Action Comics #865 (July 2008): Kurt Busiek told his villain story for the Prankster back in Superman 660 and now Geoff Johns takes his turn with a special Toyman tale. It’s another great job updating an older villain so that he works for the present. Plus, Jesus Merino’s picture of the wall of previous toymen was a delight to behold.
Action Comics #858-863 (December ’07-May ’08) and Action Comics #866-870 (August-December ’08): The latter half of Geoff Johns’ tenure features two grand epics: “Superman and the Legion of Super-Heroes” and “Brainiac.” Brad Meltzer and Geoff Johns had already begun the re-integration of the classic Legion into current continuity with their JLA/JSA crossover “The Lightning Saga.” In Action Comics, Johns continues the trend, this time with an actual story. Superman is launched forward into time. He meets the Legion, but he also discovers two unnerving dilemmas. His body isn’t attuned to the sun of the future with the result that his powers are weakening. Worse, Earth-Man is citing Superman’s legacy as the reason for xenophobic mandate that would banish all aliens- including the bulk of the Legion- from Earth. We know that Superman is supposed to be the strongest, most powerful hero ever. So it’s always fun to see what happens when he isn’t, and to give him a foe that he can’t beat with a punch. In this case, bigotry. Meanwhile, Johns and new artist Gary Frank do a great job of taking the classic Giffen/Levitz Legion and updating them for today’s fashion. Then, after a brief interlude (see the above entry), Geoff and Gary give us a Brainiac epic. The story is set in both the past- when Brainiac first abducts the Kryptonian city of Kandor- and the present- as Superman fights Brainiac in the sky over Earth. Once again, Johns manages to tell a story that is both classic and modern.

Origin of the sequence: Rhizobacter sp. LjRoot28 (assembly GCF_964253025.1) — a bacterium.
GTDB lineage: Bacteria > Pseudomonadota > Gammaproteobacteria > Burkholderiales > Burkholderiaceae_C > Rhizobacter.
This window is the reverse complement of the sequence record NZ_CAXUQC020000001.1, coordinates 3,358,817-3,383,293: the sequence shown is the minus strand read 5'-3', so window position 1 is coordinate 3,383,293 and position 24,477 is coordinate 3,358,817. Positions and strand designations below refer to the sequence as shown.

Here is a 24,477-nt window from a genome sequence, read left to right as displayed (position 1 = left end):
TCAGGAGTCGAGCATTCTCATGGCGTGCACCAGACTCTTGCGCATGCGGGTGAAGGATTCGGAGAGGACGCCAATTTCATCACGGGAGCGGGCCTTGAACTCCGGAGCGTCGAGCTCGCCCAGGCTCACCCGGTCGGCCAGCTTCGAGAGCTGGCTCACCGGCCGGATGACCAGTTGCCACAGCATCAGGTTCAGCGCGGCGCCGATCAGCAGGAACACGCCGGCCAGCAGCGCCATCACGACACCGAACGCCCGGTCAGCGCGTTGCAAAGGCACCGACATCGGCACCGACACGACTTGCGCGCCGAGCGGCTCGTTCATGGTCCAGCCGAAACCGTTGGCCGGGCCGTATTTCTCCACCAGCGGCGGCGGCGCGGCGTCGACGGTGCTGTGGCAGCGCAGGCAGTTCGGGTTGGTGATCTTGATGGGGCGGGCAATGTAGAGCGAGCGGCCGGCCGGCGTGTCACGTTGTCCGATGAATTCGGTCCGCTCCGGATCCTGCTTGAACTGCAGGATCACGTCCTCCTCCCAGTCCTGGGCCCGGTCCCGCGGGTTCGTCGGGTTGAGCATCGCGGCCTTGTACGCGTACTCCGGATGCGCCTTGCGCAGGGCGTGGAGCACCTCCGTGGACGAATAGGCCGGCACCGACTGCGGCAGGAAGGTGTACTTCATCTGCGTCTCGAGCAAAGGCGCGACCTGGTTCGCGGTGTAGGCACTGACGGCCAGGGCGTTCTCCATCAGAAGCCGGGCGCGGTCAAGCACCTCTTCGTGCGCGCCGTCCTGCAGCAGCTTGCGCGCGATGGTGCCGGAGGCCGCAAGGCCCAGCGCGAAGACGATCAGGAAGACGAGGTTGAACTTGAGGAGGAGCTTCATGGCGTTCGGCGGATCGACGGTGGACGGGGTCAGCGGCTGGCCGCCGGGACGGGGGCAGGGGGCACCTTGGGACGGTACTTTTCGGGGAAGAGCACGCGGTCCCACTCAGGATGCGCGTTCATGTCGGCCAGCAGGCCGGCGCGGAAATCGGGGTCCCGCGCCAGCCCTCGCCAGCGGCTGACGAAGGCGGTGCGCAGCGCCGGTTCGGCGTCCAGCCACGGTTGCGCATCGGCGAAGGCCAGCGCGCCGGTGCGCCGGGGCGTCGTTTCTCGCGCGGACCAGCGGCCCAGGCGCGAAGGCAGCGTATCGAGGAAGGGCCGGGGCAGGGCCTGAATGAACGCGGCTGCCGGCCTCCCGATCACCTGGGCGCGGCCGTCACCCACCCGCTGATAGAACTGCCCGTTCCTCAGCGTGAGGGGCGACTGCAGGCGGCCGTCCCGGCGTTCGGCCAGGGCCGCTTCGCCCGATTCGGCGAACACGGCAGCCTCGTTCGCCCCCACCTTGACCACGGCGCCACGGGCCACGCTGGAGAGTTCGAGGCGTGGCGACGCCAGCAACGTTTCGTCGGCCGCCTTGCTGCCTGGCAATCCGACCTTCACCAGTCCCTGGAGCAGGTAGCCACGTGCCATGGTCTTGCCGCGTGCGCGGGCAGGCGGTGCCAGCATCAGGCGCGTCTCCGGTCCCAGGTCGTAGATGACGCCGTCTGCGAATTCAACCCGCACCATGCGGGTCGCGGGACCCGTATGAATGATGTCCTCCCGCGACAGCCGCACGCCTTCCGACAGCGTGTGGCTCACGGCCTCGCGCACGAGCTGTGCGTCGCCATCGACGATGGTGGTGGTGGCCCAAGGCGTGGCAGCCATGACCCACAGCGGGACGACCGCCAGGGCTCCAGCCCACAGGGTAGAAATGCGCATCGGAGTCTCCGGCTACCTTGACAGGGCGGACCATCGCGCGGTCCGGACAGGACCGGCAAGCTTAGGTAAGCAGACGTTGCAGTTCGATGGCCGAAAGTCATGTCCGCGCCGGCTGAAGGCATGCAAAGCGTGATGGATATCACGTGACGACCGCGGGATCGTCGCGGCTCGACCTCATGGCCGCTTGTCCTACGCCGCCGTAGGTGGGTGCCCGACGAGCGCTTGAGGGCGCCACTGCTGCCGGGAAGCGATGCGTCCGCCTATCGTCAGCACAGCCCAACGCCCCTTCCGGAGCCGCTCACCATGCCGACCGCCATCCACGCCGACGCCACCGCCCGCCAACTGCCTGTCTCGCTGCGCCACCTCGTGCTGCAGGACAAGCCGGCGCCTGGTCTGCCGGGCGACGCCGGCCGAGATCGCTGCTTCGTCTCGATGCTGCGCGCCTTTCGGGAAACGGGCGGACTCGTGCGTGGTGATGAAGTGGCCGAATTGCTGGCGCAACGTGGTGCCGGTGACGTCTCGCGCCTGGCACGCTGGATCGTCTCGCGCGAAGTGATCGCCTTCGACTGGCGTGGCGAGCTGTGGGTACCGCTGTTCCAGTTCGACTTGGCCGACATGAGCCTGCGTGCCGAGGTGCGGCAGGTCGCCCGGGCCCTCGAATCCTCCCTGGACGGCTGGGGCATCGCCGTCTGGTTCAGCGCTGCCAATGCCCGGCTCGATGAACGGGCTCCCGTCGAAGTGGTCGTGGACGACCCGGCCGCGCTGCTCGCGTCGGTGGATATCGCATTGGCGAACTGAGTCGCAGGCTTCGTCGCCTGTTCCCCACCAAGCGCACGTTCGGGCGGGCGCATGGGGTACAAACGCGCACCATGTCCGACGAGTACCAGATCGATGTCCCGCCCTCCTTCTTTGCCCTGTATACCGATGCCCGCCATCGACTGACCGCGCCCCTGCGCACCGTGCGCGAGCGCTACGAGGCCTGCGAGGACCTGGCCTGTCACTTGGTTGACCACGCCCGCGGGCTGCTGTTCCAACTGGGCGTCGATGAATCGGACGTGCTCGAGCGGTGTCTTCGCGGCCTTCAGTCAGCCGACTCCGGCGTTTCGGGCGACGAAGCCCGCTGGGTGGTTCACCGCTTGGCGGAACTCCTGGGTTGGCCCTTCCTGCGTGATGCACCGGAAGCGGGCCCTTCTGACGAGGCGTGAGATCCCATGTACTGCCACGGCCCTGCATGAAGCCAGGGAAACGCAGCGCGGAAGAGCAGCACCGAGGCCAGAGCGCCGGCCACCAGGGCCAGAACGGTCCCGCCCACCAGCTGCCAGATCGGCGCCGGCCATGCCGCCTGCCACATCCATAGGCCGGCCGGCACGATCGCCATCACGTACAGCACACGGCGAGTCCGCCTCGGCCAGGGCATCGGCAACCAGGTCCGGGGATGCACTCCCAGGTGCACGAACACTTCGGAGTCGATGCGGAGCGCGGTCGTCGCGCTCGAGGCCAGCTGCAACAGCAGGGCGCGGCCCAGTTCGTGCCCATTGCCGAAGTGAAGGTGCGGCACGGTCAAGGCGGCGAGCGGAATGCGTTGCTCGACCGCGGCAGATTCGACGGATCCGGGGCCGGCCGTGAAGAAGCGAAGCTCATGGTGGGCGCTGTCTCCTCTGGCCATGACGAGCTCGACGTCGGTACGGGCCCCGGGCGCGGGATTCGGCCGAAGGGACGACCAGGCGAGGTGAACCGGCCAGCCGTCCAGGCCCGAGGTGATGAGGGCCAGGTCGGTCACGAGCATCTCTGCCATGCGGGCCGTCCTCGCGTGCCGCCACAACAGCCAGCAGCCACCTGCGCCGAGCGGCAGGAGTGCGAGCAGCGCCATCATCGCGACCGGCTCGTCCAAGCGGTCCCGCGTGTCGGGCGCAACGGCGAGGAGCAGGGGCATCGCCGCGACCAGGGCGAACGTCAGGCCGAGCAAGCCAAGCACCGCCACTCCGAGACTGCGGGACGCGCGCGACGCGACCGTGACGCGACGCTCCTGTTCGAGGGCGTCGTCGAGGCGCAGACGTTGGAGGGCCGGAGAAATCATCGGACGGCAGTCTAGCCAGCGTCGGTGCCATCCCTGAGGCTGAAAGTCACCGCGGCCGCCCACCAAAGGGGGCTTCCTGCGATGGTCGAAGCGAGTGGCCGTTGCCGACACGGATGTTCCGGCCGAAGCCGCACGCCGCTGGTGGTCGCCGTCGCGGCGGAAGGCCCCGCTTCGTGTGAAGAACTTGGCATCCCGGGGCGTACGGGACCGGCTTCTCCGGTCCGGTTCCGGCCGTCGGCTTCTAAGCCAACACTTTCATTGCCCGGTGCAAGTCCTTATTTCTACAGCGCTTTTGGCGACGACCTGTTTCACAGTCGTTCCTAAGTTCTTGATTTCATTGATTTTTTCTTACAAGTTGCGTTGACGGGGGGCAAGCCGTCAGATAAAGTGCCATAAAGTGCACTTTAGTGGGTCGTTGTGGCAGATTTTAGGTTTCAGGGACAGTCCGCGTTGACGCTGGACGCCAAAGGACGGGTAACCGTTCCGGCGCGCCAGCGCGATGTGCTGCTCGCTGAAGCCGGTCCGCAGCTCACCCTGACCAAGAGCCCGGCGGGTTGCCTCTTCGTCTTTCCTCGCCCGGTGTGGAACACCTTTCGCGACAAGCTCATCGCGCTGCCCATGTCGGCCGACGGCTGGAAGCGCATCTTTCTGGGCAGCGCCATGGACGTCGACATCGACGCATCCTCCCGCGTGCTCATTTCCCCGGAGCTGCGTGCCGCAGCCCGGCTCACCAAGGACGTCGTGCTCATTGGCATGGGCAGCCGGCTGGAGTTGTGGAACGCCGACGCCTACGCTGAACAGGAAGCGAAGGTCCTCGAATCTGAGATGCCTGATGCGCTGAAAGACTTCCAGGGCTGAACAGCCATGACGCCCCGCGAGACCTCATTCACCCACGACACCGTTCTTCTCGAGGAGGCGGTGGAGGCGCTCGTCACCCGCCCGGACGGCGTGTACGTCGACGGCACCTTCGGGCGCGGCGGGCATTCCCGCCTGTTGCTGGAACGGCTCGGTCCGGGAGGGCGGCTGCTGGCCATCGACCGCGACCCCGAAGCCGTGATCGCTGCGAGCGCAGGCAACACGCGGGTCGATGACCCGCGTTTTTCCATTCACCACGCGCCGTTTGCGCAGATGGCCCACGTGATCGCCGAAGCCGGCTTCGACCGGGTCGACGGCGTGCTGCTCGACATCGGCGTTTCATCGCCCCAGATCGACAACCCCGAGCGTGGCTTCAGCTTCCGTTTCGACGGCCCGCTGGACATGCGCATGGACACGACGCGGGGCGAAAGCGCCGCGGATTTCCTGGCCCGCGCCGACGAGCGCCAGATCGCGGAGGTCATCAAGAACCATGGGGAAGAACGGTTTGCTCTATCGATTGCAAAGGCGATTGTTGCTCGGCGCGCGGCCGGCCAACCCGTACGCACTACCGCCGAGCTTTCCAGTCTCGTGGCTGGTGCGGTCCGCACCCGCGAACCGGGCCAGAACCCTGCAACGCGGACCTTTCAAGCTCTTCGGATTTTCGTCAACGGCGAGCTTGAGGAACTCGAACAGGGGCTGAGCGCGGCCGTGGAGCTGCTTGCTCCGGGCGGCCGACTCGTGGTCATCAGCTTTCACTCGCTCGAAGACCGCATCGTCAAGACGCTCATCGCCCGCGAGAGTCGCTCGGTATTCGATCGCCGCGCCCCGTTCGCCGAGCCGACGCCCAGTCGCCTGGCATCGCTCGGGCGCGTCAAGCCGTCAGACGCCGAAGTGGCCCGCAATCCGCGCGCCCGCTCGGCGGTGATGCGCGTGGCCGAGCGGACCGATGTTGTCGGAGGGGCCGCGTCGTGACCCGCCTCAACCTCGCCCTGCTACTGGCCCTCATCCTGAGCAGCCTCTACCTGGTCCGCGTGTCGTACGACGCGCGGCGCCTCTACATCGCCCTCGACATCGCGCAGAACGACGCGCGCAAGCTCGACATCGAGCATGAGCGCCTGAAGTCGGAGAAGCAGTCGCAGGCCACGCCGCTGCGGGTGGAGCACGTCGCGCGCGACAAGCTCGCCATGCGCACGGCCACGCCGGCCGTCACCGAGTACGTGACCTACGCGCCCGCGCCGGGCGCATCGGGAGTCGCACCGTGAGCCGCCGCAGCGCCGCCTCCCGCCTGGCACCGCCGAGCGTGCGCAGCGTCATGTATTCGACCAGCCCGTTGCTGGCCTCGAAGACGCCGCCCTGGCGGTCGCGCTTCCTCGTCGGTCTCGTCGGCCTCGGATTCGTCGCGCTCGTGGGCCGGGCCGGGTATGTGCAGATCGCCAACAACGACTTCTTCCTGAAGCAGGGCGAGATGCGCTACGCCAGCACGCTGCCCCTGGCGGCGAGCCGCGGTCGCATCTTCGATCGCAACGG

Superman #677-680 (August-November ’08): James Robinson takes over for Kurt Busiek (who moved to Trinity). Unfortunately, his initial story is sub-standard. It’s great that a classic Bronze Age villain like Atlas is brought into the modern day and that Krypto finally re-joins the Superman family as well. However, Robinson rotates through several point-of-view characters, none of whom are Superman. The result is that Superman feels like a guest-star in his own book. That kind of an approach can work (as with the aforementioned Prankster and Toyman stories, as well as the current “World Without a Superman” titles) but I wasn’t happy with it here. On the positive side, Renato Guedes takes over as the regular Superman artist and his work is breath-taking.
There you go. That’s my overview of the past 5 years of Superman comics,beginning with “Countdown to Infinite Crisis,” running past “One Year Later” and finishing up at the “New Krypton” crossover. I may have more to say about the “World Without a Superman” stories later, but for now, it’s time to move on to something else. Up, up and away!